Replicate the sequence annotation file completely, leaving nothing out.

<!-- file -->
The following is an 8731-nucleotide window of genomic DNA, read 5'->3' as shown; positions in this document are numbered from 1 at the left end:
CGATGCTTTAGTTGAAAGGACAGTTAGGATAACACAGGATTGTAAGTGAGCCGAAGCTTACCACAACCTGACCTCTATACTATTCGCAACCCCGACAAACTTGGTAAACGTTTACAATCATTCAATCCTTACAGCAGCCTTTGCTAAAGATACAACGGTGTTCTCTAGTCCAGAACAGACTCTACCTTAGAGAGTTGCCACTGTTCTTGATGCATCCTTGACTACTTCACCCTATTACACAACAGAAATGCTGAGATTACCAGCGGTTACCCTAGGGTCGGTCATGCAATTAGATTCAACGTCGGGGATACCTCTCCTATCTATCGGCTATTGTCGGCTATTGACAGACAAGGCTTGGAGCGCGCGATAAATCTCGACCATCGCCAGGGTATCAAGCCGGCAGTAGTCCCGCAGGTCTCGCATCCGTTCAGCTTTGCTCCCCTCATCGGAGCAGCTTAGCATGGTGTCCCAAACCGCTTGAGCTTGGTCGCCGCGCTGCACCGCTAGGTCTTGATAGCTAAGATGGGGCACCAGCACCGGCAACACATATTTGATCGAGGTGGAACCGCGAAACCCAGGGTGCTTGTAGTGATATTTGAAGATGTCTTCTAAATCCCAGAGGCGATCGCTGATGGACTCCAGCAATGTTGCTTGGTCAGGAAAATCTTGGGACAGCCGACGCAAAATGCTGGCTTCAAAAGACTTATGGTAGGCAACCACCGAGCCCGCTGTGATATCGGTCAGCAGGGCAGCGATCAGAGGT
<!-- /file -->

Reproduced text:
The following is an 8731-nucleotide window of genomic DNA, read 5'->3' as shown; positions in this document are numbered from 1 at the left end:
CGATGCTTTAGTTGAAAGGACAGTTAGGATAACACAGGATTGTAAGTGAGCCGAAGCTTACCACAACCTGACCTCTATACTATTCGCAACCCCGACAAACTTGGTAAACGTTTACAATCATTCAATCCTTACAGCAGCCTTTGCTAAAGATACAACGGTGTTCTCTAGTCCAGAACAGACTCTACCTTAGAGAGTTGCCACTGTTCTTGATGCATCCTTGACTACTTCACCCTATTACACAACAGAAATGCTGAGATTACCAGCGGTTACCCTAGGGTCGGTCATGCAATTAGATTCAACGTCGGGGATACCTCTCCTATCTATCGGCTATTGTCGGCTATTGACAGACAAGGCTTGGAGCGCGCGATAAATCTCGACCATCGCCAGGGTATCAAGCCGGCAGTAGTCCCGCAGGTCTCGCATCCGTTCAGCTTTGCTCCCCTCATCGGAGCAGCTTAGCATGGTGTCCCAAACCGCTTGAGCTTGGTCGCCGCGCTGCACCGCTAGGTCTTGATAGCTAAGATGGGGCACCAGCACCGGCAACACATATTTGATCGAGGTGGAACCGCGAAACCCAGGGTGCTTGTAGTGATATTTGAAGATGTCTTCTAAATCCCAGAGGCGATCGCTGATGGACTCCAGCAATGTTGCTTGGTCAGGAAAATCTTGGGACAGCCGACGCAAAATGCTGGCTTCAAAAGACTTATGGTAGGCAACCACCGAGCCCGCTGTGATATCGGTCAGCAGGGCAGCGATCAGAGGT